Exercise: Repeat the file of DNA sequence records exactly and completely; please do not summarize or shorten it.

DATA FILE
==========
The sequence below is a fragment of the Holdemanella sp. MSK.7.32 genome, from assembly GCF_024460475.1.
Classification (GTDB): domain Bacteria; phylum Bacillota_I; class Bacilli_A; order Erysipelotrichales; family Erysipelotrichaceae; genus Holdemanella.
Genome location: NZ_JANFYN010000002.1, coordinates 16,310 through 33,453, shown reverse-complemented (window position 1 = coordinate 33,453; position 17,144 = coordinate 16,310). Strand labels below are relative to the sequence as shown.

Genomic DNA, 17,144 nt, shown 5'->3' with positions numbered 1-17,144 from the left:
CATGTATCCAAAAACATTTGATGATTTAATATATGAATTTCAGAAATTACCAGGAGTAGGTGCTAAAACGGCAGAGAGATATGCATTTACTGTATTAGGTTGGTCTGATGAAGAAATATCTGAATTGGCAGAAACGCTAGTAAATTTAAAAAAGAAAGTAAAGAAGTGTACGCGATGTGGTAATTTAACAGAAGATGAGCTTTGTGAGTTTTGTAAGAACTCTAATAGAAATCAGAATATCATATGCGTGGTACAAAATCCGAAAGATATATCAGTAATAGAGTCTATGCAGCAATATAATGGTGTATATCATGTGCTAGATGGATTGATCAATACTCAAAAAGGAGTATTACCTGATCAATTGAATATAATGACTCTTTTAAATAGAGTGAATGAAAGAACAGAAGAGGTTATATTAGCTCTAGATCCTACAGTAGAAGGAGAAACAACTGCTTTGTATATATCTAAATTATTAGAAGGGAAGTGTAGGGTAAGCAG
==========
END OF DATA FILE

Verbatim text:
The sequence below is a fragment of the Holdemanella sp. MSK.7.32 genome, from assembly GCF_024460475.1.
Classification (GTDB): domain Bacteria; phylum Bacillota_I; class Bacilli_A; order Erysipelotrichales; family Erysipelotrichaceae; genus Holdemanella.
Genome location: NZ_JANFYN010000002.1, coordinates 16,310 through 33,453, shown reverse-complemented (window position 1 = coordinate 33,453; position 17,144 = coordinate 16,310). Strand labels below are relative to the sequence as shown.

Genomic DNA, 17,144 nt, shown 5'->3' with positions numbered 1-17,144 from the left:
CATGTATCCAAAAACATTTGATGATTTAATATATGAATTTCAGAAATTACCAGGAGTAGGTGCTAAAACGGCAGAGAGATATGCATTTACTGTATTAGGTTGGTCTGATGAAGAAATATCTGAATTGGCAGAAACGCTAGTAAATTTAAAAAAGAAAGTAAAGAAGTGTACGCGATGTGGTAATTTAACAGAAGATGAGCTTTGTGAGTTTTGTAAGAACTCTAATAGAAATCAGAATATCATATGCGTGGTACAAAATCCGAAAGATATATCAGTAATAGAGTCTATGCAGCAATATAATGGTGTATATCATGTGCTAGATGGATTGATCAATACTCAAAAAGGAGTATTACCTGATCAATTGAATATAATGACTCTTTTAAATAGAGTGAATGAAAGAACAGAAGAGGTTATATTAGCTCTAGATCCTACAGTAGAAGGAGAAACAACTGCTTTGTATATATCTAAATTATTAGAAGGGAAGTGTAGGGTAAGCAG